Resegregation: Where do we go from here?

By Pamela Grundy

Late in August, 2002, North Carolina researcher Jack Boger stood before a gathering of colleagues and described the “perfect storm” gathering above southern schools – a convergence of racial resegregation, high-stakes testing, and inadequate funding that was poised to blast away the hard-won gains in educational equality made after the region was forced to abandon its system of separate and decidedly unequal schools.

A generation of schoolchildren later, the wreckage that storm produced lies bare for all to see, chronicled in painful detail in articles such as this week’s Newsweek cover story: “School Segregation in America is as Bad Today as it Was in the 1960s.”

Newsweek singled out Charlotte, North Carolina as a dramatic example of resegregation’s ills, documenting the gaps between the system’s wealthy, predominantly white schools and its low-income, predominantly black and brown schools. Stark inequalities in teacher experience, staff stability, advanced classes, and extracurricular offerings all underscored the persisting truth that separate will never be equal.

Not, of course, that we here in Charlotte didn’t already know. The story has unfolded right beneath our eyes.

In the 1960s and 1970s, pushed by the energy of the civil rights movement, the pressure of federal policy, and a growing understanding of the value of racial integration, residents of Charlotte and other communities took steps to desegregate their schools and other areas of public life. Charlotte’s busing program, which narrowed achievement gaps and produced the most desegregated major school system in the nation, became a point of civic pride.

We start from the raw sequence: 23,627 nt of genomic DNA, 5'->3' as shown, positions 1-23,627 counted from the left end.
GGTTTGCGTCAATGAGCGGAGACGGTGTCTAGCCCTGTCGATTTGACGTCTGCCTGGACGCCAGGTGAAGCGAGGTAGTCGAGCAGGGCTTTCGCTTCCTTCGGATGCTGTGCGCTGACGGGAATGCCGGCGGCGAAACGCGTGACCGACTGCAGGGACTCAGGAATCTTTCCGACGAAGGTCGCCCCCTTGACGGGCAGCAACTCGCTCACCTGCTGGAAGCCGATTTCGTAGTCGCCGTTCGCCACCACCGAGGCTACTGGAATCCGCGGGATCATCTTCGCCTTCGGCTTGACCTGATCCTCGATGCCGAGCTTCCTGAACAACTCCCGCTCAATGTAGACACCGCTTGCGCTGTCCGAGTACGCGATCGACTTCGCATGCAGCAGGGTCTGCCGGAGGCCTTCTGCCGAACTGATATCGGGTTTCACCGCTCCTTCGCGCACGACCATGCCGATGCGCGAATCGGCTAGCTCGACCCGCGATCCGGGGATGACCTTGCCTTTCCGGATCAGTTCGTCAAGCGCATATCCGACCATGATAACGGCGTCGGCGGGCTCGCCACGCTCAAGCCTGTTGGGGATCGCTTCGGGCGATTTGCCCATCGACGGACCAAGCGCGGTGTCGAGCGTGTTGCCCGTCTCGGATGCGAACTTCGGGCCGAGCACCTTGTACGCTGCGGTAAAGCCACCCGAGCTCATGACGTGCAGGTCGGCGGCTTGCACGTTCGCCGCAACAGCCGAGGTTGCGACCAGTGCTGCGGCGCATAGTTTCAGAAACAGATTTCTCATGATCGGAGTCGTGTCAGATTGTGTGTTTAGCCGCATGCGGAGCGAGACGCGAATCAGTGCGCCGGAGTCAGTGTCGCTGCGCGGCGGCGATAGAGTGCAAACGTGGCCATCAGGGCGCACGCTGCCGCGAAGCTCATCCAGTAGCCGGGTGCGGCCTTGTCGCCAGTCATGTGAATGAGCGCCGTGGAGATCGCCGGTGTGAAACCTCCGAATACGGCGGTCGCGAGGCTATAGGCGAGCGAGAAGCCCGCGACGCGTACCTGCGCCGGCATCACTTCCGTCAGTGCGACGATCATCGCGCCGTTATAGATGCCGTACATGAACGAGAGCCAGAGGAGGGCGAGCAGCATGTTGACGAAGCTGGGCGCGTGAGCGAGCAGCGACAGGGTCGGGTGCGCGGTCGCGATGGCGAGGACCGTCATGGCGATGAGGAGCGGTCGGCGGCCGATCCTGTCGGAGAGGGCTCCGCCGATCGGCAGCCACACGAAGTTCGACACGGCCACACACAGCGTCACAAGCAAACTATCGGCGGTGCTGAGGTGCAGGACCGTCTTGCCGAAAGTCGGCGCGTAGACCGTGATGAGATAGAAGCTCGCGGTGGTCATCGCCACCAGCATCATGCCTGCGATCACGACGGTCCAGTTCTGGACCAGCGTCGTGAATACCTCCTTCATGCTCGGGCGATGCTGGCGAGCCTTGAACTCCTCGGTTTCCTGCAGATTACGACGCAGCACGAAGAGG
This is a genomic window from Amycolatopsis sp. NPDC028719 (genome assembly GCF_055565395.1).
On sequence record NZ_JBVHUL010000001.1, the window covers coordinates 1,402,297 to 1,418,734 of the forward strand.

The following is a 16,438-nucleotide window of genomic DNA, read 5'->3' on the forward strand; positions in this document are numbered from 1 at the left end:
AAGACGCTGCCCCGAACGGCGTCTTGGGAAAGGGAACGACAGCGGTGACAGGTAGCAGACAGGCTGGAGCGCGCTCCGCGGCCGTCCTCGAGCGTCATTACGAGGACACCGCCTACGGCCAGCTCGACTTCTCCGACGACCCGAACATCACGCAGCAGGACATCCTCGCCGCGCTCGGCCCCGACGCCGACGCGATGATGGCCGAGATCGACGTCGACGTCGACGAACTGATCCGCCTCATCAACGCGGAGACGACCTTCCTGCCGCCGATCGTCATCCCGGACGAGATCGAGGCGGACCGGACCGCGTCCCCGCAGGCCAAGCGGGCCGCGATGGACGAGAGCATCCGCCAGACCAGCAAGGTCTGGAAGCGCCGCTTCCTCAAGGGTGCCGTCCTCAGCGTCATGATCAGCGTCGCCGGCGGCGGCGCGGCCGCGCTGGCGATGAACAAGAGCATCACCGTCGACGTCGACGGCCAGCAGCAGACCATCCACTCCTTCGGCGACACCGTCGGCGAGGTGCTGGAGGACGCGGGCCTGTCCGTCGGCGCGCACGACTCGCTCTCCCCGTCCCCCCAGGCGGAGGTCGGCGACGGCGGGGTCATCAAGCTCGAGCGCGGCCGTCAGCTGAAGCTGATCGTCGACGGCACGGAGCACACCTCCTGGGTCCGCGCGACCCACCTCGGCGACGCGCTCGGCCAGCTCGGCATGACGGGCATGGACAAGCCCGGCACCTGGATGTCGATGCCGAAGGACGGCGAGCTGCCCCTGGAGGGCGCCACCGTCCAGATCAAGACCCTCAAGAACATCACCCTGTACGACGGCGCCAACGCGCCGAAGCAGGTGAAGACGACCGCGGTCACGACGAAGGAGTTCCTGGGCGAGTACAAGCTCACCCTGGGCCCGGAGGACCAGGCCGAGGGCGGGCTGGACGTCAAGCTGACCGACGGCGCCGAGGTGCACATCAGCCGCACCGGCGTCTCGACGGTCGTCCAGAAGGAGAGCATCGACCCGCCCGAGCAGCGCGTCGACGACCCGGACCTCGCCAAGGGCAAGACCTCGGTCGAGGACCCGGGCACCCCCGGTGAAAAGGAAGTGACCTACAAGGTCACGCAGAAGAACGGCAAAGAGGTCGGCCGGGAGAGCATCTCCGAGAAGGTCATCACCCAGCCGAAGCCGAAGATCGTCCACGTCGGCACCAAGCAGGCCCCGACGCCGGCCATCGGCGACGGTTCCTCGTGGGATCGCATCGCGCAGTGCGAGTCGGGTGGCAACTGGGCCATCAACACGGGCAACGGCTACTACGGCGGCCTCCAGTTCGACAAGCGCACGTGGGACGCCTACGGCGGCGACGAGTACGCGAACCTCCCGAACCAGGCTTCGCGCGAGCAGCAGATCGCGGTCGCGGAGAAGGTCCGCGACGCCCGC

At the same time, however, other actions undercut these efforts. Urban renewal, highway construction, the closing of historically black schools, and the War on Drugs tore at the fabric of African American communities. Even as civic leaders worked to desegregate their schools, they enacted policies that channeled investment away from the center city neighborhoods where most African Americans lived and toward far-flung, predominantly white suburbs, creating new patterns of residential inequality.

As the century approached its close, more challenges arose. The election of Ronald Reagan opened an era in which political and cultural priorities shifted from the community-building work of the civil rights movement to a celebration of competitive individualism. The harsh rhetoric associated with the War on Drugs, and with the federal push to abandon social welfare programs, revitalized longstanding racial stereotypes. Alarming accounts of the supposed failings of American schools, along with a new obsession with standardized test scores, heightened parent anxiety about securing the “best” school for their children.

In 2003, when a Reagan-appointed judge forced Charlotte to end its desegregation plan, the school board adopted a “choice” plan instead. I well remember how parents scrambled to take advantage of that “choice” to get their children into what were expected to become the “better” schools – the schools in “better” neighborhoods, with “better” test scores and, most important, with “better” ratios between middle class and low-income students. A poverty rate of 40 percent, which generally (although not always) translated to a white majority, was seen as the maximum acceptable.